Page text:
As Ben Ngubane controversially resigned his Eskom board chairmanship, another mysterious link to him and the Gupta family has emerged.
The Times has found within the Gupta e-mail leaks, evidence that his passport was forwarded to Rajesh “Tony” Gupta in October 2013, along with invoices for a charter flight to travel to the Central African Republic (CAR).
The flight was for members of Ngubane’s company, Gade Oil and Gas, and at the time, they have confirmed, they were investigating a huge oil and gas deal there.
Ngubane said yesterday the deal could have seen him and his business partner, Salim Essa, earn an estimated R6-billion.
Essa is one of the Guptas’ closest business associates. He and Ngubane established Gade Oil and Gas together.
The proposed deal, reported on by The Times when the Gupta e-mails first leaked, has been dogged by accusations of bribes being asked for, but no evidence that they were paid.
Last month, Ngubane denied any association with the deal.
Yesterday, he said he had no idea how his passport had ended up with Rajesh Gupta.
E-mails show that it was sent by Gupta associate Iqbal Sharma, which Sharma confirmed yesterday.
Ngubane tendered his resignation from the Eskom board late on Monday, igniting speculation that the Gupta-linked network may be starting to crumble.
But Ngubane said his resignation was for personal reasons and not because of disclosures around the CAR deal or the looming parliamentary inquiry into Eskom’s controversies.
The Times earlier reported the intended deal was with the regime of the country’s then new president, Michel Djotodia, whose Seleka rebel forces had only months earlier killed 15 South African soldiers in overthrowing the previous government.
At the time, Ngubane’s spokesman Khulani Qoma said Gade Oil and Gas had refused to pay any bribes when incentive fees were demanded for meetings with senior government officials.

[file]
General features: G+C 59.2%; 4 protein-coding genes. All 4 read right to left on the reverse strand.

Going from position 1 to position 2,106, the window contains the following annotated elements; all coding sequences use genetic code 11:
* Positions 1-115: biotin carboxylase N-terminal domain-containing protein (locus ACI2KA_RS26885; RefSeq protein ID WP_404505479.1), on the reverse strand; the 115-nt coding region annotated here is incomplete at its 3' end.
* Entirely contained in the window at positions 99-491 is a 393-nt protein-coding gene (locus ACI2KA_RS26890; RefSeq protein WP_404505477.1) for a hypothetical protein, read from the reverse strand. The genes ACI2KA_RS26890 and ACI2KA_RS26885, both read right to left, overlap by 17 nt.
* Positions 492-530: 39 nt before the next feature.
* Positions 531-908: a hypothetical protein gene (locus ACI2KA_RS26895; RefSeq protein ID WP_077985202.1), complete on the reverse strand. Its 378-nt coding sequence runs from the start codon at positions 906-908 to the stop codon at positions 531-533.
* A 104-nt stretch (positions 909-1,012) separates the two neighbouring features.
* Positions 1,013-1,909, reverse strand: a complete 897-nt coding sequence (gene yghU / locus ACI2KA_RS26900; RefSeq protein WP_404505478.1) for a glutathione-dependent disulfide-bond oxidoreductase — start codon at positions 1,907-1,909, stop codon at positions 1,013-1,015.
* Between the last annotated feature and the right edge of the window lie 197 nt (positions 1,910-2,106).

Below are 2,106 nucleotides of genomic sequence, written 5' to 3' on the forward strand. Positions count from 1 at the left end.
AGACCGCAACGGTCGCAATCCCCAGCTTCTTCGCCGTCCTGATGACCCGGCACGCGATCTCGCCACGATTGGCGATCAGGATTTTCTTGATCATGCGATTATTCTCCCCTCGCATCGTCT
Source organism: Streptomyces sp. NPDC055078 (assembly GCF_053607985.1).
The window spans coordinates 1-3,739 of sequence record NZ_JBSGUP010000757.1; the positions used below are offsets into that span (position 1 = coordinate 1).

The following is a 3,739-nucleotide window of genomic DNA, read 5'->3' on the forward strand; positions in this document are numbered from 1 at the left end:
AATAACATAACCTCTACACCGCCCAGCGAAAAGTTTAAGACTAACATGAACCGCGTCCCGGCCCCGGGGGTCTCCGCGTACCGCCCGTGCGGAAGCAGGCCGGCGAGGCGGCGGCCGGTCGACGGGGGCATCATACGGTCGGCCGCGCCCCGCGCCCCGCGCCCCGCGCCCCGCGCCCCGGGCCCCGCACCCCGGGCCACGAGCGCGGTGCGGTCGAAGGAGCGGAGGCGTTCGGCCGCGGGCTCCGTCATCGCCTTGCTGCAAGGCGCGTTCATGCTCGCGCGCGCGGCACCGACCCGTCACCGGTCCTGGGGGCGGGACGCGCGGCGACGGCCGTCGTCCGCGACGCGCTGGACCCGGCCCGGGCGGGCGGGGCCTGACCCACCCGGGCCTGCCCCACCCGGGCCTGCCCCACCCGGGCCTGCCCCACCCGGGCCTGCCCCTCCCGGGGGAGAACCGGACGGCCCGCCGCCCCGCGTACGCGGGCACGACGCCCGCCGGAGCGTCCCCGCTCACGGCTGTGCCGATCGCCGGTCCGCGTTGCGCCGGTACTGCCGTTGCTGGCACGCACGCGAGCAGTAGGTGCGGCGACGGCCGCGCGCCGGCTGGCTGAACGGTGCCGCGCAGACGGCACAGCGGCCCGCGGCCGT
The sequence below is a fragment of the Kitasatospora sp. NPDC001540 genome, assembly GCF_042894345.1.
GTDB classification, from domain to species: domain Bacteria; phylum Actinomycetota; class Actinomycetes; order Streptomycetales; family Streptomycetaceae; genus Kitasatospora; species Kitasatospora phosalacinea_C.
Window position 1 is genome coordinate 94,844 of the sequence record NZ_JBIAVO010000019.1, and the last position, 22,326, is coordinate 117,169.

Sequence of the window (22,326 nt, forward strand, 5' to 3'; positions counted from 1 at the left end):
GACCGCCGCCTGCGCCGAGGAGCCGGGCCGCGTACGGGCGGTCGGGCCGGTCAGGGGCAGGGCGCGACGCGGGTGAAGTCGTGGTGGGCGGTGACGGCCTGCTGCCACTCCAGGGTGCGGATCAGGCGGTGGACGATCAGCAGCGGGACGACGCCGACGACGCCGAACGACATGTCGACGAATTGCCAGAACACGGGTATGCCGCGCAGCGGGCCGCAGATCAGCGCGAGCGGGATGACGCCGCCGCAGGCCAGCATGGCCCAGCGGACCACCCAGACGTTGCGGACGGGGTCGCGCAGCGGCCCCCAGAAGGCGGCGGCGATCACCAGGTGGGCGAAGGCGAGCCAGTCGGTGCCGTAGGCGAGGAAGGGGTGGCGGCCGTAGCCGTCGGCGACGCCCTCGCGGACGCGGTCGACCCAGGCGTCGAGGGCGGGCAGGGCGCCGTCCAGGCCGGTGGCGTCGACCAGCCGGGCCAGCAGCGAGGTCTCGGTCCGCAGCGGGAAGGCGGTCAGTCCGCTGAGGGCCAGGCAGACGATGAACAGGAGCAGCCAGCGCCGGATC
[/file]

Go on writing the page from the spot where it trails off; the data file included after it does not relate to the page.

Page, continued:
But the discovery of Ngubane’s passport e-mail raises new questions over exactly what was going on between Gade, the Guptas, the CAR and international oil and gas traders from the US and India.
Ngubane said yesterday that Gade had never functioned or traded in CAR because of the chaos at the time. He said he was an ambassador when the idea for the company arose.
“The company was to explore oil and gas opportunities in Africa. It was very professional.
“People forget that in South Africa there are very few small business sectors, so when you meet people who encourage you, you go investigate these opportunities.”
Ngubane said they had intended going to the CAR but never did because of the fighting.
Asked how a copy of his passport had ended up with Rajesh Gupta on October 8 2013, he said Essa had possibly sent it. When told that the fighting had ended when his passport was forwarded to the Guptas, Ngubane said “there is something funny going on”.
“Unless someone used my passport fraudulently, I never flew there, ” he said.
He also said he had no relationship with the Guptas. “You meet people and they talk to you, but that does not mean you have a relationship.”
Ngubane said that, at the time, he had seen himself as “opening opportunities for myself and Essa”.
He said they had been in the process of finding international partners to secure the licence for the block, which they intended selling for R6-billion.
While Eskom board chairman, he had declared Gade Holdings, but not its subsidiaries, including Gade Oil and Gas. “That’s where the mistake was made,” he said. “It did not cross my mind it was on the companies records system. It was an error on my part.”
Ngubane insisted he had resigned from Eskom for personal reasons, not because of these disclosures or others. “This [his resignation] is what people have wanted. They should be celebrating not questioning why I have resigned.”
Sharma confirmed Ngubane’s company had been looking to get into the CAR oil business through a US mineral resources company. “The US owner asked for access to CAR,” he said. “In that context, Tony [Rajesh Gupta] introduced me to a Cape Town business who said he had the CAR government’s mandate.
“In pursuit of a certain oil block, the idea was to set up a company, which was the shelf company Gade Oil and Gas, which would get it. “Ngubane was made chairman of the company. “Arrangements were made to travel to CAR, but nothing ever happened. Attempts were made by the Cape Town businessman to extract money for a meeting with the CAR government, but these meetings did not occur.”